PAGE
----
Miriam Lord: Presidential wannabe moves centre stage on Ladies Day at Galway
Gavin Duffy happy to get into any enclosure to press the flesh
It was Ladies Day at the Galway Races, so naturally the skies opened. After weeks of sunshine and the best holiday weather for decades, the rain put its best hat on and got stuck into the annual fashion blowout with unbridled enthusiasm.
“The ground is no worse than summer soft” was the breezy verdict of the horsey crowd, meaning that the turf hadn’t yet turned to porridge and racing conditions were still firm beneath the soggy grass.
This was of no comfort to the hordes gamely schlepping through puddles in the vicinity of the G Hotel Best Dressed Lady Marquee in the hope of catching a judge’s eye. These days nearly all the best-dressed lady marquees seem to favour shades of red and pink, along with very extravagant fascinator headpieces. Or splashinators and lashinators as they became on Thursday.
Mercifully, the latest addition to the indoor facilities at Ballybrit opened in the nick of time on Monday, so racegoers could drown in bubbly instead. The lower level of the new Wilson Lynch Building houses a betting hall, and the upper floor is given over to an expansive and swanky new champagne bar.
It was so busy during the afternoon that there were queues to get in. The cheapest bottle on offer was an Italia sparkling wine (€75), followed by non-vintage Moët (€130) and up to the Dom Pérignon (€230). All served in large transparent champagne buckets so people can see how flash they are.
They were all flying off the shelves.
Barry Ryan from Clifden was playing the piano in one corner, his stylings barely audible above the din. “The last few days weren’t hugely busy, but today is mental,” he told us.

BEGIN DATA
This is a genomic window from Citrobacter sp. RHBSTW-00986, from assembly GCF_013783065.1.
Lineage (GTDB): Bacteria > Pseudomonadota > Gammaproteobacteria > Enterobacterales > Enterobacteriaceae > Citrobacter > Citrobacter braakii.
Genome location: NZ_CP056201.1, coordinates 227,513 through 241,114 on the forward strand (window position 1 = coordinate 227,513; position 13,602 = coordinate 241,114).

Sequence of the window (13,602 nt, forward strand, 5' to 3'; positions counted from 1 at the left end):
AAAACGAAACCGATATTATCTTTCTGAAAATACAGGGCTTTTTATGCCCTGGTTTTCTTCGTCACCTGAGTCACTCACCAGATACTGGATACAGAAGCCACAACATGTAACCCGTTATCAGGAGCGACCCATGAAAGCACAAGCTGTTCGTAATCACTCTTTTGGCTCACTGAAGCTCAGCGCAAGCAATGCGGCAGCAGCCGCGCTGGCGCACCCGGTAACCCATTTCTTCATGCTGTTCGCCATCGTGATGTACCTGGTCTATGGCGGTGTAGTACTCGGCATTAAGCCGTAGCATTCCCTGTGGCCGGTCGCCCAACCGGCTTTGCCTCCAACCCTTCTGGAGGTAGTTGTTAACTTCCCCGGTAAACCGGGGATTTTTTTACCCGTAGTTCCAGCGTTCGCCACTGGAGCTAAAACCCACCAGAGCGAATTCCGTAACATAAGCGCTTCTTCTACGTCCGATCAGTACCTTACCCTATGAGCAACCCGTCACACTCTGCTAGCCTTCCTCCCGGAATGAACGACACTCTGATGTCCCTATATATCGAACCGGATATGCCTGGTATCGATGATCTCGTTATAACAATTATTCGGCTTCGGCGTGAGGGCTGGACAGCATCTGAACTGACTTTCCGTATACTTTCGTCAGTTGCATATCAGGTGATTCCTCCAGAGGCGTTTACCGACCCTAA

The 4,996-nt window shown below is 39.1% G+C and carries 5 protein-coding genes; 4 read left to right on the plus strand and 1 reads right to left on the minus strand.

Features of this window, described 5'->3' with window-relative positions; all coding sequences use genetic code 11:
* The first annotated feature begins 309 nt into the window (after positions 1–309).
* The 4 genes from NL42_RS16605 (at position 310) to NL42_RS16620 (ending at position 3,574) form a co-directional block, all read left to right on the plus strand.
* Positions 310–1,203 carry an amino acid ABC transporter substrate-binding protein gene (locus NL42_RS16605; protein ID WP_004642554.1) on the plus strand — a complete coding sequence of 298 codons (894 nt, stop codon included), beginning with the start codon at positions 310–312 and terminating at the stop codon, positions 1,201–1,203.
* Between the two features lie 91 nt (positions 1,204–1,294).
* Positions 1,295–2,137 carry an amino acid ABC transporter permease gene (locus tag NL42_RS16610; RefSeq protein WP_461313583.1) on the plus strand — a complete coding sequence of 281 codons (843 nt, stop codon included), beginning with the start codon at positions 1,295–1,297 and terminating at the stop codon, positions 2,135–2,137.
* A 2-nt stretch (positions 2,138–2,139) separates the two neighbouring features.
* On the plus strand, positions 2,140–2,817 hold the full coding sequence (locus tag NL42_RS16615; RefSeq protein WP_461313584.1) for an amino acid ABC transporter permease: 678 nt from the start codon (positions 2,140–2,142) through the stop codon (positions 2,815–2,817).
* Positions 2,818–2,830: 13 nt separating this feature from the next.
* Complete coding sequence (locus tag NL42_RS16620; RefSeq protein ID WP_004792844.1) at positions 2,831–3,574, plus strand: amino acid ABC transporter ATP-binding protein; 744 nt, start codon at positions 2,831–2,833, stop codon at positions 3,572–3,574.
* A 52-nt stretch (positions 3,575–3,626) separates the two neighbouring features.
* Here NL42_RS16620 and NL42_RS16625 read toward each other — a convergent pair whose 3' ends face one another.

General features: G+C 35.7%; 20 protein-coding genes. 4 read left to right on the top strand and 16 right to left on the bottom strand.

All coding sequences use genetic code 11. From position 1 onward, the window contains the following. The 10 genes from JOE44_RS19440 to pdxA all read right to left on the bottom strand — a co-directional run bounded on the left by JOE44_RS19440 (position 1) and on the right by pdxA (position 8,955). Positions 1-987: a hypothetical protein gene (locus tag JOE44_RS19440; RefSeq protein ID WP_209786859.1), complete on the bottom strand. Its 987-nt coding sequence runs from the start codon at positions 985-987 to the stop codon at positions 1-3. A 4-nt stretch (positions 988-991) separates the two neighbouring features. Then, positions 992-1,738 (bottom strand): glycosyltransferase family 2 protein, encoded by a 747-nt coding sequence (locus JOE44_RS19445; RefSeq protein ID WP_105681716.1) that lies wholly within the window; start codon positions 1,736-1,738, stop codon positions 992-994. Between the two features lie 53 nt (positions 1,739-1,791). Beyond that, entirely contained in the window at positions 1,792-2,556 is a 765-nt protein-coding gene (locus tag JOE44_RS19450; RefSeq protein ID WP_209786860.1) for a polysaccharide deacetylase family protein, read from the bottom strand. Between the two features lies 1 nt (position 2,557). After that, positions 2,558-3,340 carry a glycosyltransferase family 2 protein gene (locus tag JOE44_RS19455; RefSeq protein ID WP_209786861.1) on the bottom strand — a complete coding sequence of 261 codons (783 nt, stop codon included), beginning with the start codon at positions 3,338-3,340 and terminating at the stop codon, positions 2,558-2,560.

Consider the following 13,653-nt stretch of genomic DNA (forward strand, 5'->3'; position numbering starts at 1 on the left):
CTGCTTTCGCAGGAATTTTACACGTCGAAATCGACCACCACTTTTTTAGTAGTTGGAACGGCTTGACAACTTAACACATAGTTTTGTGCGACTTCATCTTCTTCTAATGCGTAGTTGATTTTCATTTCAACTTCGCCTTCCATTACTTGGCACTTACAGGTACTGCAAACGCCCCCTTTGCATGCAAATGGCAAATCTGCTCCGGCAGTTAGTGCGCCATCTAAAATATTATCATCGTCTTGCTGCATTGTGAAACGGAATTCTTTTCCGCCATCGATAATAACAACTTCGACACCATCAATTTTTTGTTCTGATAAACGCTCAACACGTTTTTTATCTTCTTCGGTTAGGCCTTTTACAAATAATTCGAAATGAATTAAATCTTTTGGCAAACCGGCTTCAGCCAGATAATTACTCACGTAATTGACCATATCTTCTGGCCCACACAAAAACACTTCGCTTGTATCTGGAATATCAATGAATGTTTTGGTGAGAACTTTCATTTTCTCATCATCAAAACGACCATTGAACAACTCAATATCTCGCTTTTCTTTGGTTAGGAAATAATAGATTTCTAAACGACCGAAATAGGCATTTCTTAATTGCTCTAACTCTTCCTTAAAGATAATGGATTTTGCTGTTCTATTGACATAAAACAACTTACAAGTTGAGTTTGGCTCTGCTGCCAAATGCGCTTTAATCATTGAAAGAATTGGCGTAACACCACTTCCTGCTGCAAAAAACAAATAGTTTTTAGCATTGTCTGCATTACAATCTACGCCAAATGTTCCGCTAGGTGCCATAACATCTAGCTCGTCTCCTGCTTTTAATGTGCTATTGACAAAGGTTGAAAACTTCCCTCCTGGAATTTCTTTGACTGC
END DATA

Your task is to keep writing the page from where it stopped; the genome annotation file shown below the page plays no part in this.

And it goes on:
What are the most requested songs?
“My Lovely Horse.”
President Micheal D Higgins, who was at the track on Wednesday night, was not around to console the thoroughly-drenched and mildly-drunk Ladies Day attendance. He had to return to Dublin to attend meetings. Which was a pity because he would probably have bumped into one of the people looking to take his job after this year’s presidential election.
In the busy concourse around the best-dressed pandemonium, he fizzed about like a hat-seeking missile
Gavin Duffy, who is seeking four nominations from county councils so he can get on the ballot sheet, was in full campaign mode during his well-publicised visit to the races. He is very confident he will be a candidate.
The businessman and star of the Dragons’ Den TV show was certainly putting himself about during his visit to the City of the Tribes. He began with an interesting mid-morning interview on Galway Bay FM and then swept into Ballybrit for a rigorous round of glad-handing and an intensive selfie blitz.
In the busy concourse around the best-dressed pandemonium, he fizzed about like a hat-seeking missile. Utterly confident, striding up to groups of women and generously presenting himself for photographic opportunities.
Gavin was working very hard. Under the canopy outside the new tote hall he bustled from potential vote to potential vote.
He steamed up to a couple of women taking shelter. “What are you like!” he bellowed, extending a hand and the unspoken allure of selfie. “I’m Gavin!”
His wife Orlaith was at his shoulder, and he also had a grey-haired man in tow who was holding a large umbrella over him, as is always done for presidents. After some heavy-duty giggling from the women, the potential candidate moved on, repeating the drill, bursting with bonhomie.
“Hehhh-Low! How ARE Yis!”
No shortage of energy, that’s for sure, as he mentioned more than once during his radio interview and again when he met journalists at the racecourse.
“A lot of people have said – which is very complimentary, but showing genuine concern – ‘for a very successful person like yourself Gavin, why are you doing this’?” he told the Keith Finnegan Show.
He said it again at Ballybrit. “A lot of people have asked me with concern: ‘Gavin you’re so successful why are you putting yourself though this’ but I feel I can do the job well.”